Google Maps Link

Once you park your car in the parking lot, you need to walk a bit in order to reach the lighthouse. It is a 1.3-mile out-and-back trail back to the car park. This includes access to the visitor center, observation deck, and the lighthouse.

Check out the complete path on AllTrails here.

The walk is actually really pretty. Due to the strong winds in the region, you can notice the trees are leaning in this area.

Leaning Trees near the lighthouse (Photo Credit: Shot by author on Pixel 6 Pro)
Deer near the lighthouse (Photo Credit: Shot by Antriksh Saxena, included with permission)

Access to the lighthouse needs you to climb down a lot of steps. There is a passport stamp that you can get at the visitor center which says “313 stairs I did it”. I thought it was quite funny!

If you don’t like the idea of climbing down the steps & back up, the visitor center and observation deck are actually located at the top without stairs.

Access to the lighthouse is often closed during strong winds. Check the NPS website before visiting. Late September to early November are often clearer but you never know with the weather here so be prepared!!

Point Reyes Lighthouse (Photo Credit: Shot by author on Pixel 6 Pro)

The picturesque lighthouse is definitely one of the major highlights of the trip.

We also saw a few spouts 🐳 in the ocean while gazing into the ocean standing around the lighthouse. This whole peninsula offers one of the finest spots to view the gray whale along the California coast if the weather permits.

You can also spot harbor seals lying on the rocks near the ocean shores.

Harbor seals lying on the rocks (Photo Credit: Shot by author on Pixel 6 Pro)

Honestly climbing back up was a bit challenging but it was totally worth the view. While coming back up from the stairs, we again spotted some whale spouts.

Be on the lookout on the drive out to spot interesting birds. My husband captured a Red-tailed Hawk perfectly posing for us.

Red-tailed hawk, Point Reyes (Photo by Antriksh Saxena, included with permission)

Stop #6 : Tule Elks at Point Reyes

Google Maps Link

Another highlight of the visit to Point Reyes National Seashore is the opportunity to see Tule elks. Tule elks are an ecologically critical part of the landscape of Point Reyes.

The Tule Elk are the smallest of all the elk species in North America and they are endemic to California, which means they are found nowhere else.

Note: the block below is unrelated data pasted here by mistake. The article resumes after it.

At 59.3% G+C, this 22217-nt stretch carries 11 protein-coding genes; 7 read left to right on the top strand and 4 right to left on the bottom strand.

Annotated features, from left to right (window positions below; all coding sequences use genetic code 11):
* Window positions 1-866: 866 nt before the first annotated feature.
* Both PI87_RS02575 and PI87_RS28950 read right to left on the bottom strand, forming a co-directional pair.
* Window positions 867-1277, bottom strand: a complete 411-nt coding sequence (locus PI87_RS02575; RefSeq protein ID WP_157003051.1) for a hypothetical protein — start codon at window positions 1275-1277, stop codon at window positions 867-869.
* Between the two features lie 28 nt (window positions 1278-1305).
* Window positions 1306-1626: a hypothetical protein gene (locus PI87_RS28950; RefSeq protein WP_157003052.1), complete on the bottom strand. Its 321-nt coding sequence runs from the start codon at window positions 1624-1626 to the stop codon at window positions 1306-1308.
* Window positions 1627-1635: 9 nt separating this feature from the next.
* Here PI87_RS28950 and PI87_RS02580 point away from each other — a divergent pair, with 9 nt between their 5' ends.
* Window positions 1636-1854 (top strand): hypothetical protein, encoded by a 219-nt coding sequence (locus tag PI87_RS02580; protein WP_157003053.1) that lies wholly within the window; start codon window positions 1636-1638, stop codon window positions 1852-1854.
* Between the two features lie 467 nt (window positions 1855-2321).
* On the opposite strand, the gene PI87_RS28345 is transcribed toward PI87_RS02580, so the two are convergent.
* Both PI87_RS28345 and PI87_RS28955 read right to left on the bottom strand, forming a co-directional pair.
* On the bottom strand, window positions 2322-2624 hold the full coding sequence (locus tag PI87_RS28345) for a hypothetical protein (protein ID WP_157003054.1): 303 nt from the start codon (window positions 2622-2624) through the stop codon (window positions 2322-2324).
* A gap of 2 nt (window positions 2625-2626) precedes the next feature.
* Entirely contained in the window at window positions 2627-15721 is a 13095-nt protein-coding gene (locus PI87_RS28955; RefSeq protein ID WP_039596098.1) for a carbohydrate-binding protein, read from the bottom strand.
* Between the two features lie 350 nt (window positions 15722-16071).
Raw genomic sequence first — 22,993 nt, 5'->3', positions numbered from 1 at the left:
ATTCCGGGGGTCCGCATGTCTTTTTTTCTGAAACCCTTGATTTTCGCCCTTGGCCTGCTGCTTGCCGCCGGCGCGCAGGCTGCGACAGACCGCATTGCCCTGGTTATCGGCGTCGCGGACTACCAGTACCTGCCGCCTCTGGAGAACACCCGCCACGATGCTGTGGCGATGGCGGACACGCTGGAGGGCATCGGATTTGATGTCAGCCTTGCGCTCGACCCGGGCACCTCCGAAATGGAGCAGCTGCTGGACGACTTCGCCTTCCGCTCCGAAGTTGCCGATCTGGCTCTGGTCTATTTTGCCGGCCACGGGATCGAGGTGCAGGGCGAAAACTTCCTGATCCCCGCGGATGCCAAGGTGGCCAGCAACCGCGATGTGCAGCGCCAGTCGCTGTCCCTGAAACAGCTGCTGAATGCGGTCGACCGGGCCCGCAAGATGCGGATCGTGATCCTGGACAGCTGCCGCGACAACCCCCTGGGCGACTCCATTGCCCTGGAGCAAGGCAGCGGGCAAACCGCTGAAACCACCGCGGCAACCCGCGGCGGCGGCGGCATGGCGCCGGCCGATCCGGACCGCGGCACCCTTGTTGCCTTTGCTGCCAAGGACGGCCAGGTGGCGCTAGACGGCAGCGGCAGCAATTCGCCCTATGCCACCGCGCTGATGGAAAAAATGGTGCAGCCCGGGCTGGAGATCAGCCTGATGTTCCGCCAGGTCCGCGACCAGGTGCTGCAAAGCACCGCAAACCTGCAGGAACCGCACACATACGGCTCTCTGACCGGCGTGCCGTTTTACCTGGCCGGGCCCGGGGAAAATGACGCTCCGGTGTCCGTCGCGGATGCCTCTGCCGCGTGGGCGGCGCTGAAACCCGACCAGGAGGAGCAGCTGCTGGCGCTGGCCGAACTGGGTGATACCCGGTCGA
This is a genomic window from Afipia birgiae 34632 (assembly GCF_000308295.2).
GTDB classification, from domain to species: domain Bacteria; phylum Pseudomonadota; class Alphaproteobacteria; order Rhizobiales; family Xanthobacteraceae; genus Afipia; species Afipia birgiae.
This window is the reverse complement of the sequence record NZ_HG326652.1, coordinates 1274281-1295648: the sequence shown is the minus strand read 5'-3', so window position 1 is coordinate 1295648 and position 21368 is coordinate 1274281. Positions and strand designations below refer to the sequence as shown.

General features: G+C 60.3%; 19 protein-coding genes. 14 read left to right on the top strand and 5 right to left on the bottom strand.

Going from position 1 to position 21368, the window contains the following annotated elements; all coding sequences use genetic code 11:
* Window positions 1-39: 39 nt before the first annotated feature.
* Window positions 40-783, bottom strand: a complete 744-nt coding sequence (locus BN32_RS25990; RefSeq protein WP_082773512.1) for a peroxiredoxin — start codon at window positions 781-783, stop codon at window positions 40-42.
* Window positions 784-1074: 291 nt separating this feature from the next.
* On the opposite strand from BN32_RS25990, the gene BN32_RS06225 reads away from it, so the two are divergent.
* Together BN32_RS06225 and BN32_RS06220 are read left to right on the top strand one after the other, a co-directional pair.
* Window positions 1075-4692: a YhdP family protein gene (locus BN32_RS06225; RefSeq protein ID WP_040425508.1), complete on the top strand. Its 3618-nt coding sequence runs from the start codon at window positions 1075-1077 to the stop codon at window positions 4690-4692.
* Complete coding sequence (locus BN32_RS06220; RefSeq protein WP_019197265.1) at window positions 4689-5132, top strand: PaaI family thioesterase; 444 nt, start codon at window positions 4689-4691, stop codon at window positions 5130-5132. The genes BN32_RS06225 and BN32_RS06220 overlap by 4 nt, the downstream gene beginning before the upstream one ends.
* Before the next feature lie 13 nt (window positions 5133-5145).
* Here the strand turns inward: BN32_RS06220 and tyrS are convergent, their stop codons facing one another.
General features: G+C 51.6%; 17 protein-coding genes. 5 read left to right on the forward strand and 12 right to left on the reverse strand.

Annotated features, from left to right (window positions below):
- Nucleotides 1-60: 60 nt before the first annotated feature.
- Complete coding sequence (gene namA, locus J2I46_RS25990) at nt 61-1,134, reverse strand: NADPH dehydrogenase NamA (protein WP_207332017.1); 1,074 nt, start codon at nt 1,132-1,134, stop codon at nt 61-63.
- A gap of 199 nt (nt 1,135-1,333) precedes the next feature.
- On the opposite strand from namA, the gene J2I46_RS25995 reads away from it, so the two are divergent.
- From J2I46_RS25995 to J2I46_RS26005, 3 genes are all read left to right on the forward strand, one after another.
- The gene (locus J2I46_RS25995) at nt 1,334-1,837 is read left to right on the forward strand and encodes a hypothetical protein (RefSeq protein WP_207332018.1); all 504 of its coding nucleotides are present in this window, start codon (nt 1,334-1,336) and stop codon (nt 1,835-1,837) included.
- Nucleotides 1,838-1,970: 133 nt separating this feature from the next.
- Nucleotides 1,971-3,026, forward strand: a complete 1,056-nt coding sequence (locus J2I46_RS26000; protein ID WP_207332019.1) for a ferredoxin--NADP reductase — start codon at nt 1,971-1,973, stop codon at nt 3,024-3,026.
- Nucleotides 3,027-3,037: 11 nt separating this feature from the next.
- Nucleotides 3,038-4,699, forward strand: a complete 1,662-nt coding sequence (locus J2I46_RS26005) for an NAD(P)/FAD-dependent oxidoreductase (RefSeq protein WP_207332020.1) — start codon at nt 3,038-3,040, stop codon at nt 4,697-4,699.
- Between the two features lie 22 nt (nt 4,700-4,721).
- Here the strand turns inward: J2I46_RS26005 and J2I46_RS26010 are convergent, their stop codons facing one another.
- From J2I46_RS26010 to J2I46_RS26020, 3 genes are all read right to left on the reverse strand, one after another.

Based on the NPS site, there are three different areas to view them. The best chance to see tule elk is at Tomales Point. This is accessible via the Tomales Point Trail. It is a 9.4-mile out-and-back trail. We were tired by this time so we skipped this trail. We drove our car a short distance into the preserve and turned back from the McClures Beach Parking. Lucky for us, we spotted them on this drive.

Tule Elk, Point Reyes Peninsula (Photo by Antriksh Saxena, included with permission)
Tule Elks, Point Reyes Peninsula (Photo by Antriksh Saxena, included with permission)

I recently got to know that there is an ongoing battle over Point Reyes’ Tule elks with the ranchers in the area.

This national seashore is one of a small percentage of sites in the national park system that allow cattle grazing within its boundaries to conserve history. However, that is the very reason for this conflict. Ranchers are often inconvenienced by the challenges of ranching with the wild. NPS is struggling to come up with ways to balance the needs of wildlife and domesticated livestock.

I hope this gets resolved in a way that the seashore’s pastoral as well as wilderness zones can coexist peacefully. Read here further for more details.

That was all for our trip to Point Reyes this time.

📸 More Photos

My husband Antriksh Saxena captures amazing photos from his DSLR. Check out some of his photos of our trip at https://antrromet.com/point-reyes.

🚗 Explore!

This peninsula boasts a picturesque lighthouse, scenic hiking trails, sandy beaches, and charming cypress trees and offers fantastic wildlife viewing opportunities. No wonder why we keep coming back here.

Point Reyes awaits your exploration. If you haven’t yet explored it, go check it out!